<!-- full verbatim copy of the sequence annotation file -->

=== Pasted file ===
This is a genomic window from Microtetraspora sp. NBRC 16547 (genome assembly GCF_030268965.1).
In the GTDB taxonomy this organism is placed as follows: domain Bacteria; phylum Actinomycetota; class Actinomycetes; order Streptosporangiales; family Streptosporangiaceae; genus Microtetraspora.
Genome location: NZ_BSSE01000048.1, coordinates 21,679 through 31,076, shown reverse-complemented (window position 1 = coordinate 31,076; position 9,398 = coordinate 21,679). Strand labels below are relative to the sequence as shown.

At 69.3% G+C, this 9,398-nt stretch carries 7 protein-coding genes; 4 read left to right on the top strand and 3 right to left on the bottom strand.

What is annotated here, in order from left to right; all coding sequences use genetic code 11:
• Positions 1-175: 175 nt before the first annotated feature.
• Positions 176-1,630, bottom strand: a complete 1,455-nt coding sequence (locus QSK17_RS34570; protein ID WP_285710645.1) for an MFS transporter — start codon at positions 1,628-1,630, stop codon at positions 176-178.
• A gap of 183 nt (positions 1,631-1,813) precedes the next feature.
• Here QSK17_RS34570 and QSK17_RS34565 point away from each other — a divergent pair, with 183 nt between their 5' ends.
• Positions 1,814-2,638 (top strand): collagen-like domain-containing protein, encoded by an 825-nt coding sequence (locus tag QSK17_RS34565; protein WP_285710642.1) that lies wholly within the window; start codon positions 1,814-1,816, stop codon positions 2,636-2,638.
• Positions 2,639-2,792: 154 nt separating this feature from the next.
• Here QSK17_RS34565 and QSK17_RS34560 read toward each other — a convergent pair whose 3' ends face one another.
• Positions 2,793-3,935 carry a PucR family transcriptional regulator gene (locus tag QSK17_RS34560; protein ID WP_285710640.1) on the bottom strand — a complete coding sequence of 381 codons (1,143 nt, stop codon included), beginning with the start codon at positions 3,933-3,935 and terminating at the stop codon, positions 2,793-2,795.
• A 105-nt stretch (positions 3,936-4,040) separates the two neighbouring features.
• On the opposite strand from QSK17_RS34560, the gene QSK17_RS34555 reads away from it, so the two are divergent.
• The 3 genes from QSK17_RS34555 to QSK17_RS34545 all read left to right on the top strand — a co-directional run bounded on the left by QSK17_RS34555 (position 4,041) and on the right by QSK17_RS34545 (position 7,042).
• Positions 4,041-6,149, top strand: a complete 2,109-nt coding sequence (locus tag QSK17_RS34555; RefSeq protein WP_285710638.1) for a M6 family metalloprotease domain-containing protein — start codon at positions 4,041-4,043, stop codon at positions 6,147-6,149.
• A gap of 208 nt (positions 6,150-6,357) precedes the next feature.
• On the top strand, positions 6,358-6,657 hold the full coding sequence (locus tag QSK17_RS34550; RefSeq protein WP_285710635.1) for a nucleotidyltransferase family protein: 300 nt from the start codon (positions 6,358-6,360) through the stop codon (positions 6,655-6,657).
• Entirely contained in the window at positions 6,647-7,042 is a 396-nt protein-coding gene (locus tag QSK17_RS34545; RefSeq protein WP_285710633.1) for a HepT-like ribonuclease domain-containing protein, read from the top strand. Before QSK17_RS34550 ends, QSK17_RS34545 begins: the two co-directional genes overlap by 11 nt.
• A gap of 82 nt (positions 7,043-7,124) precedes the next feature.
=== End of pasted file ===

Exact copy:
This is a genomic window from Microtetraspora sp. NBRC 16547 (genome assembly GCF_030268965.1).
In the GTDB taxonomy this organism is placed as follows: domain Bacteria; phylum Actinomycetota; class Actinomycetes; order Streptosporangiales; family Streptosporangiaceae; genus Microtetraspora.
Genome location: NZ_BSSE01000048.1, coordinates 21,679 through 31,076, shown reverse-complemented (window position 1 = coordinate 31,076; position 9,398 = coordinate 21,679). Strand labels below are relative to the sequence as shown.

At 69.3% G+C, this 9,398-nt stretch carries 7 protein-coding genes; 4 read left to right on the top strand and 3 right to left on the bottom strand.

What is annotated here, in order from left to right; all coding sequences use genetic code 11:
• Positions 1-175: 175 nt before the first annotated feature.
• Positions 176-1,630, bottom strand: a complete 1,455-nt coding sequence (locus QSK17_RS34570; protein ID WP_285710645.1) for an MFS transporter — start codon at positions 1,628-1,630, stop codon at positions 176-178.
• A gap of 183 nt (positions 1,631-1,813) precedes the next feature.
• Here QSK17_RS34570 and QSK17_RS34565 point away from each other — a divergent pair, with 183 nt between their 5' ends.
• Positions 1,814-2,638 (top strand): collagen-like domain-containing protein, encoded by an 825-nt coding sequence (locus tag QSK17_RS34565; protein WP_285710642.1) that lies wholly within the window; start codon positions 1,814-1,816, stop codon positions 2,636-2,638.
• Positions 2,639-2,792: 154 nt separating this feature from the next.
• Here QSK17_RS34565 and QSK17_RS34560 read toward each other — a convergent pair whose 3' ends face one another.
• Positions 2,793-3,935 carry a PucR family transcriptional regulator gene (locus tag QSK17_RS34560; protein ID WP_285710640.1) on the bottom strand — a complete coding sequence of 381 codons (1,143 nt, stop codon included), beginning with the start codon at positions 3,933-3,935 and terminating at the stop codon, positions 2,793-2,795.
• A 105-nt stretch (positions 3,936-4,040) separates the two neighbouring features.
• On the opposite strand from QSK17_RS34560, the gene QSK17_RS34555 reads away from it, so the two are divergent.
• The 3 genes from QSK17_RS34555 to QSK17_RS34545 all read left to right on the top strand — a co-directional run bounded on the left by QSK17_RS34555 (position 4,041) and on the right by QSK17_RS34545 (position 7,042).
• Positions 4,041-6,149, top strand: a complete 2,109-nt coding sequence (locus tag QSK17_RS34555; RefSeq protein WP_285710638.1) for a M6 family metalloprotease domain-containing protein — start codon at positions 4,041-4,043, stop codon at positions 6,147-6,149.
• A gap of 208 nt (positions 6,150-6,357) precedes the next feature.
• On the top strand, positions 6,358-6,657 hold the full coding sequence (locus tag QSK17_RS34550; RefSeq protein WP_285710635.1) for a nucleotidyltransferase family protein: 300 nt from the start codon (positions 6,358-6,360) through the stop codon (positions 6,655-6,657).
• Entirely contained in the window at positions 6,647-7,042 is a 396-nt protein-coding gene (locus tag QSK17_RS34545; RefSeq protein WP_285710633.1) for a HepT-like ribonuclease domain-containing protein, read from the top strand. Before QSK17_RS34550 ends, QSK17_RS34545 begins: the two co-directional genes overlap by 11 nt.
• A gap of 82 nt (positions 7,043-7,124) precedes the next feature.